A recent study by Khanna and Paulson (2016a) investigated costs associated with stover collection and the stover prices needed to cover the additional costs under different productivity, crop rotation, and tillage practice scenarios. The cost components are harvesting, baling, storage, and additional fertilization expenses to replace nutrients removed with the residue. The additional cost mainly depends on the stover yield which is determined by corn grain yield. Khanna and Paulson show that total production costs decline as the harvestable yield increases, indicating lower break-even stover prices. They also indicate, because of the potential higher removal rate in no-till lands, a larger percentage of corn stover can be harvested under the no-till practices compared with conventional tillage. With regard to crop rotation concerns, continuous corn results in lower stover yields because of lower grain yields and higher costs associated with stover removal on a per ton basis compared with a corn-soybean rotation.
In the second part of their study, Paulson and Khanna (2016b) show that the breakeven stover prices tend to be lower in areas with higher corn yield potential. This is because the amount of stover yield is expected to be related to corn grain yield. Corn-soybean rotation using no-till practices can be more profitable in stover harvesting than in rotation and tillage combinations given the price of stover.
The Future of Cellulosic Ethanol
Cellulosic ethanol under advanced biofuel policy still has a long way to go before realizing its statutory mandate after 10 years of RFS implementation. Development of advanced biorefinery technology to produce cellulosic ethanol took longer to come to fruition than what was anticipated in 2007. Even with the current seemingly viable production technology, the economics of producing cellulosic ethanol has remained unclear, underscoring an urgent need for further applied research, including understanding cellulosic ethanol yields per ton of biomass feedstock needed to make the fuel economically feasible while remaining ecologically sustainable. Other issues such as pre-processing/particle flow, dealing with field debris, and the high capital intensity of commercial production plants will continue to provide headwinds in the industry.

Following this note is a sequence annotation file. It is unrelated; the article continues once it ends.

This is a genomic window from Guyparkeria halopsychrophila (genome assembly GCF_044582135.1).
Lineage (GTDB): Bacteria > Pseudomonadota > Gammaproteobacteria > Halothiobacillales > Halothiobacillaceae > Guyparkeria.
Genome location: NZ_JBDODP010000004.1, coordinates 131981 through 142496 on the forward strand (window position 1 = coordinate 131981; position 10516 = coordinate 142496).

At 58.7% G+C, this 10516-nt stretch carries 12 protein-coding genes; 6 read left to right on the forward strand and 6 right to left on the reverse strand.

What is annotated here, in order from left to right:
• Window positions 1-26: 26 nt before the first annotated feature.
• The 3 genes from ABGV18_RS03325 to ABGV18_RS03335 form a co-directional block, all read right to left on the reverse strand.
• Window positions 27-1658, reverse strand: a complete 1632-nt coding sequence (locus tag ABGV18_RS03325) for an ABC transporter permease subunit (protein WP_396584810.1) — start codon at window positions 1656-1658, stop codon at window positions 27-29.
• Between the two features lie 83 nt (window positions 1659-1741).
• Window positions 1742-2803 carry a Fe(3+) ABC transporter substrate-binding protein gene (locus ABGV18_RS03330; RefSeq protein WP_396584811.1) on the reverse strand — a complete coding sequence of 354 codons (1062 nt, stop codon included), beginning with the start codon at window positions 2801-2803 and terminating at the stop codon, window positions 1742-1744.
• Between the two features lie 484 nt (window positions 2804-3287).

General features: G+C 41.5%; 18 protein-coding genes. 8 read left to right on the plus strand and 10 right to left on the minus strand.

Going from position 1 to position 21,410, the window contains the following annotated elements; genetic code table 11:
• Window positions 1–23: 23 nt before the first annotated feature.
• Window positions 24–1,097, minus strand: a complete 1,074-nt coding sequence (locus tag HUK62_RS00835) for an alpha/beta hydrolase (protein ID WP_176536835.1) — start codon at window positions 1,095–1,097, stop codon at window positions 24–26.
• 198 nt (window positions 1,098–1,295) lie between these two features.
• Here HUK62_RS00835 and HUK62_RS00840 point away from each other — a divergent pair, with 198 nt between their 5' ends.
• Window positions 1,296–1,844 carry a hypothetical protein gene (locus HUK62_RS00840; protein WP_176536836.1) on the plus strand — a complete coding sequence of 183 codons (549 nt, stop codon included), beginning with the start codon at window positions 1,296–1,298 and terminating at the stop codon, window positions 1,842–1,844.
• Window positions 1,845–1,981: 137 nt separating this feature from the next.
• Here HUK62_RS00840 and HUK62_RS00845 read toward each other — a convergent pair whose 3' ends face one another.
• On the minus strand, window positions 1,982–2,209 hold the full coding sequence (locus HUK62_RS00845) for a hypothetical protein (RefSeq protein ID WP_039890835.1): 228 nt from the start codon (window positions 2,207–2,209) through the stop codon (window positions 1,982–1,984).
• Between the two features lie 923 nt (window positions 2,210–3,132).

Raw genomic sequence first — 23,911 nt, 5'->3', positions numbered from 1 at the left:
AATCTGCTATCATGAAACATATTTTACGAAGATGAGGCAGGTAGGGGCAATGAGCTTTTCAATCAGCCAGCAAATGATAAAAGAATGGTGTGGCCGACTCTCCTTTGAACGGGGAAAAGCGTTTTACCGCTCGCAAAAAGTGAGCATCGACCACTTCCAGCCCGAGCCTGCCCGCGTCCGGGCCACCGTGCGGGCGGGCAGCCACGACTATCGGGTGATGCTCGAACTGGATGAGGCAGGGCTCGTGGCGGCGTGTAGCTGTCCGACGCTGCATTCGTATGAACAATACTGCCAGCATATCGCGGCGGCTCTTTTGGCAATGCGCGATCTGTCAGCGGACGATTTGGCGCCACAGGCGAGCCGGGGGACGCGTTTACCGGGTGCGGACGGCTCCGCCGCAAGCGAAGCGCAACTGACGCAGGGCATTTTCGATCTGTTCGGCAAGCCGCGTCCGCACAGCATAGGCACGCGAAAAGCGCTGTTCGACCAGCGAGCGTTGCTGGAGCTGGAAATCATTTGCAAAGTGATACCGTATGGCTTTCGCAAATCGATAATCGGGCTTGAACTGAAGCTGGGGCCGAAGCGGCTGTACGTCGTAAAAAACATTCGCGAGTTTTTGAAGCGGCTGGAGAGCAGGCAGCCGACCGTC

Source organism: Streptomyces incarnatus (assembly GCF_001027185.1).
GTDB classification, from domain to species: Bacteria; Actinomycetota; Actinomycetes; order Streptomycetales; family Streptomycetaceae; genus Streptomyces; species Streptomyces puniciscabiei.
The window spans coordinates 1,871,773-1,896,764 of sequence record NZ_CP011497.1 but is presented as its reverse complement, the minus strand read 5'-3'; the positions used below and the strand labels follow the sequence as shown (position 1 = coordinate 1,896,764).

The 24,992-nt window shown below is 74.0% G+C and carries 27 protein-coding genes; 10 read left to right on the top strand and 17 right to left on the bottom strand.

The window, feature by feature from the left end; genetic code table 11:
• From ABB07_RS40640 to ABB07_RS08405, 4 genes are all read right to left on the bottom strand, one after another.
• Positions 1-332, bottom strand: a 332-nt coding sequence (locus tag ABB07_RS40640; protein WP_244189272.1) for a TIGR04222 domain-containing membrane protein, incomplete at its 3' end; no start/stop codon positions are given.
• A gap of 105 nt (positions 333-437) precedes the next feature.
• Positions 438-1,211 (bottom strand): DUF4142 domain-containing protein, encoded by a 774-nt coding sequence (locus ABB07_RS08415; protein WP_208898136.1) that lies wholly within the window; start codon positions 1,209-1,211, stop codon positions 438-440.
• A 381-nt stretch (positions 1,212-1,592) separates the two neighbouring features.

We have noticed news stories about DuPont agreeing to sell its products to Procter & Gamble for use in laundry detergent. There are also some cases in which cellulosic ethanol biorefineries are changing their production processes to make higher-value products, such as chemicals. While the potential for cellulosic ethanol appears to be enormous, a long-term, coherent policy is needed to improve efficiency, innovation, and sustainability before this potential can be realized.
Khanna, M., and N. Paulson, 2016. “To Harvest Stover or Not: Is It Worth It?" farmdoc daily (6):32, Department of Agricultural and Consumer Economics, University of Illinois at Urbana-Champaign.
Paulson, N., and M. Khanna, 2016. "To Harvest Stover or Not: Part 2." farmdoc daily (6):118, Department of Agricultural and Consumer Economics, University of Illinois at Urbana-Champaign.
U.S. Department of Energy, 2011. U.S. Billion-Ton Update: Biomass Supply for a Bioenergy and Bioproducts Industry. R.D. Perlack and B.J. Stokes (Leads), ORNL/TM-2011/224. Oak Ridge National Laboratory, Oak Ridge, TN. 227p. Published March 19, 2015.
Wang, M., et al., 2012. “Well-to-Wheels Energy Use and Greenhouse Gas Emissions of Ethanol from Corn, Sugarcane and Cellulosic Biomass for US Use.” Environ. Res. Lett. 7.